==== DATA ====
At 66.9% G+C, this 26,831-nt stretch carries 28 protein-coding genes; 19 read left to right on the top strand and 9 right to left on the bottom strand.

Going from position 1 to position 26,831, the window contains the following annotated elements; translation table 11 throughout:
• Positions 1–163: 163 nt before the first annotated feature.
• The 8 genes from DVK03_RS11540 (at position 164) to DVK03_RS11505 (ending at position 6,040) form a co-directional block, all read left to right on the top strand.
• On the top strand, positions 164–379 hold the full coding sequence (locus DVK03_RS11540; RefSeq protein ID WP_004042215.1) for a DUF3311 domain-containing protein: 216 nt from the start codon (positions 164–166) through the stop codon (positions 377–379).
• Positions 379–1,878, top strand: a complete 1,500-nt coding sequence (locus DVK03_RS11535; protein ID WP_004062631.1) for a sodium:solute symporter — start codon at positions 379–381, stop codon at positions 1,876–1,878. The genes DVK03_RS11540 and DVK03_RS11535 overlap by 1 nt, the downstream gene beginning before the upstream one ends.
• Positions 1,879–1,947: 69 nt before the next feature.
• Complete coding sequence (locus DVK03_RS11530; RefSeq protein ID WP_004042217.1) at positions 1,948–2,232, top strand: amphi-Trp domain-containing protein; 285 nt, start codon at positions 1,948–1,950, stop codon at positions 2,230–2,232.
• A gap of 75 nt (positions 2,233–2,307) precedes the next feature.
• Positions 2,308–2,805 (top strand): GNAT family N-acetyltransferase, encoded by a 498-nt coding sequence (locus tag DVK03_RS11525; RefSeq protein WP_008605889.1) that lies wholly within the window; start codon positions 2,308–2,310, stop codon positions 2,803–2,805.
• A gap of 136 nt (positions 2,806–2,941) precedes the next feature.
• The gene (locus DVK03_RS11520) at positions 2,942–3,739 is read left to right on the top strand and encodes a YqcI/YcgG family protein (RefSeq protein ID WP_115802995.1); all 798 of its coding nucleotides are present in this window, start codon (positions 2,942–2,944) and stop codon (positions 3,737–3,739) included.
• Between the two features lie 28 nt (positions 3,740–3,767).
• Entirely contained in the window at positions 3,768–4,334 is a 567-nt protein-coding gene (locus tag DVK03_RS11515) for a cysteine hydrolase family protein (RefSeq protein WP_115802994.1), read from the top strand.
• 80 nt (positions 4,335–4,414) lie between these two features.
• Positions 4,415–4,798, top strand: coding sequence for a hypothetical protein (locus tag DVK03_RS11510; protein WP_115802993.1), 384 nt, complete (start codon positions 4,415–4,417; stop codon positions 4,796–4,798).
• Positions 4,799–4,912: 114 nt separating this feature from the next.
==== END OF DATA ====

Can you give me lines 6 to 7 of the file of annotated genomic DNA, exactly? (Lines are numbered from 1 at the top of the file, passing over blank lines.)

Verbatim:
• Positions 379–1,878, top strand: a complete 1,500-nt coding sequence (locus DVK03_RS11535; protein ID WP_004062631.1) for a sodium:solute symporter — start codon at positions 379–381, stop codon at positions 1,876–1,878. The genes DVK03_RS11540 and DVK03_RS11535 overlap by 1 nt, the downstream gene beginning before the upstream one ends.
• Positions 1,879–1,947: 69 nt before the next feature.